Nakako Hayashi’s delicate war against big fashion – an article
The current exhibition at Contemporary Art Gallery, Art Tower Mito (a prefectural museum about two and a half hours north of Tokyo) presents an alternative way of approaching this system that produces “fashion,” by showing the work of a group of artists, designers and photographers, led by a softly spoken woman named Nakako Hayashi.
No, you probably haven’t heard of her, but over the past two decades this editor and writer has been waging a delicate war against the hegemony of fashion, attempting to revive the aura fading from the clothes we wear. Through her work in magazines such as Hanatsubaki, Purple, Ryuko Tsushin and Here and There, she has spelled out a DIY and personal approach to clothing; one of ownership and subjectivity.
“Fashion should be more personal,” says Hayashi, at a small cafe near her home in Tokyo’s Yanaka district. “But the media environment is pushing people to feel differently. We can enjoy a form of dressing that is more spontaneous and subjective — that’s really the message with this exhibition.”
Hayashi’s world has spilled out of the printed page and into the white cube in a new show titled “You Reach Out — Right Now — for Something: Questioning the Concept of Fashion,” at Art Tower Mito. It’s based around a book she wrote in 2011, “Kakucho Suru Fashion (Expanded Fashion),” which exhibition curator Mizuki Takahashi describes as “astounding” in her introduction to the show’s catalog.
“Even if you read it because you were attracted by the word ‘fashion,’ you found that there were almost no descriptions of fashion trends or shifts in what constituted high fashion,” writes Takahashi.
Both the book and the exhibition at Art Tower Mito feature a group of creators Hayashi has drawn around herself over the past two decades — artists, photographers and designers who “burrow holes in the fashion system,” writes Takahashi.
This group, all of whom are focused on approaching fashion and art from highly personal perspectives, includes big-name Japanese photographers Takashi Homma and Yurie Nagashima, designer Yukinori Maeda (who runs fashion brand Cosmic Wonder), members of the boundary-pushing label Bless, contemporary artist Miranda July and graphic designer Kazunari Hattori.
For Hayashi, these are people who “tell their own story, maybe through clothes or images or maybe through a bookshop.” It’s a kind of resistance that she sees becoming rarer: “Who is resistant to the fashion system now? If you really look closely, you’ll see some who are doing it, like Cosmic Wonder, but it’s a subtle kind of resistance,” she says.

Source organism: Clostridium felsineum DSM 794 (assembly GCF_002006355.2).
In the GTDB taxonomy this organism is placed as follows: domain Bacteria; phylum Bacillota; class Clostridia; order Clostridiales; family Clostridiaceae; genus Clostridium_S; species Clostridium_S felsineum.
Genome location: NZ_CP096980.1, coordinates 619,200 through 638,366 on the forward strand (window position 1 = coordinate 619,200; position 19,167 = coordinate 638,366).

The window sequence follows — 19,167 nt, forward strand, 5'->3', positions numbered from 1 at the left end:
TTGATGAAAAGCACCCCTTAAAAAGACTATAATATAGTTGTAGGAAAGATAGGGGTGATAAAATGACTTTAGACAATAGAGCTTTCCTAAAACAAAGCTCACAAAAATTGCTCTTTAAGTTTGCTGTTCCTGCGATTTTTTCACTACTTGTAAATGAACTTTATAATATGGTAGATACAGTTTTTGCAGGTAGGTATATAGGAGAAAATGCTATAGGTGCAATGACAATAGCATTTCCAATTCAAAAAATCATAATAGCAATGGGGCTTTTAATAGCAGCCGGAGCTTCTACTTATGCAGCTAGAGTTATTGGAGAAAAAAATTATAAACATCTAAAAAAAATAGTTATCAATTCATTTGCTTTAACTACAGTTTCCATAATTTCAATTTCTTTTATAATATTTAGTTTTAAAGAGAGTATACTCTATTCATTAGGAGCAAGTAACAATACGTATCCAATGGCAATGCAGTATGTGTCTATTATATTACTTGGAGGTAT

This isn’t a bad thing for Hayashi, she says, as she believes that subtle is good. “I suppose I’m resistant, but it’s really different from the resistance of (controversial art group) Chim↑Pom’s way of resistance,” she says. “Quiet people should have their own way of being resistant, too. Being shy is OK. We are Japanese; we should be allowed to say that.”
Hayashi’s “quiet resistance against the fashion system,” as curator Takahashi puts it, began in the late 1980s when she was the editor for Hanatsubaki, a magazine produced by Shiseido. Part of her job was to immerse herself in the fashion world of that time.
Her exposure to events such as Paris Fashion Week attracted her to a group of Parisian art-outsiders headed by Elein Fleiss and Olivier Zahm, the two founders of a new type of magazine in the ’90s called Purple Prose. If you walk into any art-book shop today you are very likely to find a copy of Purple Fashion, the grandchild of this early magazine. Purple has now become a purveyor of the perspective it once resisted, but in the ’90s it planted the seed of “quiet resistance” through independent publishing. It was an staunchly subjective voice in the world of hegemonic fashion, in an age when “alternative” could still be a position rather than a style.
Almost every scene, movement and genre, from sci-fi to neoplasticism, has its independent media, but fashion only really found its independent printed voice as desktop publishing became accessible, according to Hayashi. Fliess and Zahm used this to their advantage, showing only what they wanted, how they wanted. They made fashion.
After years of supporting Purple and its co-founder, Fleiss, Hayashi took the subjective approach to fashion a step further when she released the first copies of her own magazine, Here and There. It featured only her thoughts and the work of her friends.
Here and There was a subjective, idiosyncratic — even weird — voice in a sea of beauty, sexiness and luxury. It still is. And almost all the artists from her show at Art Tower Mito are contributors. Although this kind of personal content is everywhere now, with blogs and social media, it’s Hayashi’s material approach — using printed paper — that makes her difficult and sometimes inaccessible work more valuable.
“I think more and more people are feeling uncomfortable with the fashion system right now, and with the quickness of online publications,” she says. “I want to reconnect with the materiality of clothing, but that feeling is not really reflected; society doesn’t really treat clothing as a precious thing, they try to … find the way to … ” Her voice goes silent as she loses track. “I think it’s like that,” she says, quietly.
“You Reach Out — Right Now — for Something: Questioning the Concept of Fashion” is showing until May 18 at Contemporary Art Gallery, Art Tower Mito, 1-6-8 Gokencho, Mito, Ibaraki Prefecture. Mito Stn. 9:30 a.m.-6 p.m. ¥800; ¥600 in advance or for groups over 20; free for children, seniors and the disabled. Closed Mon. 029-227-8111; www.arttowermito.or.jp. It will open at Mamugame Genichiro-Inokuma Museum of Contemporary Art in Kagawa Prefecture in October.